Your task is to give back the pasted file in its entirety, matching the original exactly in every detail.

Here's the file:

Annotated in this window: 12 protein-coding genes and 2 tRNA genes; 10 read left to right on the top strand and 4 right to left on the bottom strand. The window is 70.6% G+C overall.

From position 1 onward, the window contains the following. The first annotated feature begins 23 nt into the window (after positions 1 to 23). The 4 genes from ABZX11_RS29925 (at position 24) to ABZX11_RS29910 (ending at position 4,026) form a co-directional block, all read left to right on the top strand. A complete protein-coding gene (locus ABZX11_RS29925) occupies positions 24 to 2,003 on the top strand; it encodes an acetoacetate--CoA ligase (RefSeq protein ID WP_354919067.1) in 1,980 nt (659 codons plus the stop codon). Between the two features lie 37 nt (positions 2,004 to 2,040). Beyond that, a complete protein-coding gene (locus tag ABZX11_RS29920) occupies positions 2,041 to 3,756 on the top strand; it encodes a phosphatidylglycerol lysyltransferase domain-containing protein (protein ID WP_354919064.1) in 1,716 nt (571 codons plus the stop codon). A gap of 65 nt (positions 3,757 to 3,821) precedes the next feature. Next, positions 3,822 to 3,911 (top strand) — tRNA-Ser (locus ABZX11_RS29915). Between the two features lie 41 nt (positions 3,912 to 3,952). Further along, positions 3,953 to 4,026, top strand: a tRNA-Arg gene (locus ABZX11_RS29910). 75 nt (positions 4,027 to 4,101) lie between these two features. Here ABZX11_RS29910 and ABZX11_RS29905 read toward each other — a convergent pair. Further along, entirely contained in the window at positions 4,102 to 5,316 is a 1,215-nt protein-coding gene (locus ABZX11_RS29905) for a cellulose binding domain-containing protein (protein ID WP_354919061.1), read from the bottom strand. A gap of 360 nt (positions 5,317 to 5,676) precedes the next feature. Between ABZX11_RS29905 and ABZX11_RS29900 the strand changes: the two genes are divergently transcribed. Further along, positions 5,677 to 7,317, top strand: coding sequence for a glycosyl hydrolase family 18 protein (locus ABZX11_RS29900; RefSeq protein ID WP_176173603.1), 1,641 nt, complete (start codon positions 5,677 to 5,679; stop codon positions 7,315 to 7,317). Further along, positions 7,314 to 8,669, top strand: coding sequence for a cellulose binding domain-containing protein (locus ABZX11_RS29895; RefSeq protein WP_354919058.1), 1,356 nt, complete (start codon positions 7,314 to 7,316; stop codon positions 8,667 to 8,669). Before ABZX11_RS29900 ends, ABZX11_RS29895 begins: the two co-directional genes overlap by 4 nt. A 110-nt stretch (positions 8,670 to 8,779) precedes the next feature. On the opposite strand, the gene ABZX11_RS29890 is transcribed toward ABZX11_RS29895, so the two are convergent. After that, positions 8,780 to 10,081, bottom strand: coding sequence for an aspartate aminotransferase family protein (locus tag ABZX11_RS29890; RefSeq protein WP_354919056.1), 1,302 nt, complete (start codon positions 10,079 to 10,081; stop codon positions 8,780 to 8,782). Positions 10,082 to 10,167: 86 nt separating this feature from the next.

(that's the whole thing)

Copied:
Annotated in this window: 12 protein-coding genes and 2 tRNA genes; 10 read left to right on the top strand and 4 right to left on the bottom strand. The window is 70.6% G+C overall.

From position 1 onward, the window contains the following. The first annotated feature begins 23 nt into the window (after positions 1 to 23). The 4 genes from ABZX11_RS29925 (at position 24) to ABZX11_RS29910 (ending at position 4,026) form a co-directional block, all read left to right on the top strand. A complete protein-coding gene (locus ABZX11_RS29925) occupies positions 24 to 2,003 on the top strand; it encodes an acetoacetate--CoA ligase (RefSeq protein ID WP_354919067.1) in 1,980 nt (659 codons plus the stop codon). Between the two features lie 37 nt (positions 2,004 to 2,040). Beyond that, a complete protein-coding gene (locus tag ABZX11_RS29920) occupies positions 2,041 to 3,756 on the top strand; it encodes a phosphatidylglycerol lysyltransferase domain-containing protein (protein ID WP_354919064.1) in 1,716 nt (571 codons plus the stop codon). A gap of 65 nt (positions 3,757 to 3,821) precedes the next feature. Next, positions 3,822 to 3,911 (top strand) — tRNA-Ser (locus ABZX11_RS29915). Between the two features lie 41 nt (positions 3,912 to 3,952). Further along, positions 3,953 to 4,026, top strand: a tRNA-Arg gene (locus ABZX11_RS29910). 75 nt (positions 4,027 to 4,101) lie between these two features. Here ABZX11_RS29910 and ABZX11_RS29905 read toward each other — a convergent pair. Further along, entirely contained in the window at positions 4,102 to 5,316 is a 1,215-nt protein-coding gene (locus ABZX11_RS29905) for a cellulose binding domain-containing protein (protein ID WP_354919061.1), read from the bottom strand. A gap of 360 nt (positions 5,317 to 5,676) precedes the next feature. Between ABZX11_RS29905 and ABZX11_RS29900 the strand changes: the two genes are divergently transcribed. Further along, positions 5,677 to 7,317, top strand: coding sequence for a glycosyl hydrolase family 18 protein (locus ABZX11_RS29900; RefSeq protein ID WP_176173603.1), 1,641 nt, complete (start codon positions 5,677 to 5,679; stop codon positions 7,315 to 7,317). Further along, positions 7,314 to 8,669, top strand: coding sequence for a cellulose binding domain-containing protein (locus ABZX11_RS29895; RefSeq protein WP_354919058.1), 1,356 nt, complete (start codon positions 7,314 to 7,316; stop codon positions 8,667 to 8,669). Before ABZX11_RS29900 ends, ABZX11_RS29895 begins: the two co-directional genes overlap by 4 nt. A 110-nt stretch (positions 8,670 to 8,779) precedes the next feature. On the opposite strand, the gene ABZX11_RS29890 is transcribed toward ABZX11_RS29895, so the two are convergent. After that, positions 8,780 to 10,081, bottom strand: coding sequence for an aspartate aminotransferase family protein (locus tag ABZX11_RS29890; RefSeq protein WP_354919056.1), 1,302 nt, complete (start codon positions 10,079 to 10,081; stop codon positions 8,780 to 8,782). Positions 10,082 to 10,167: 86 nt separating this feature from the next.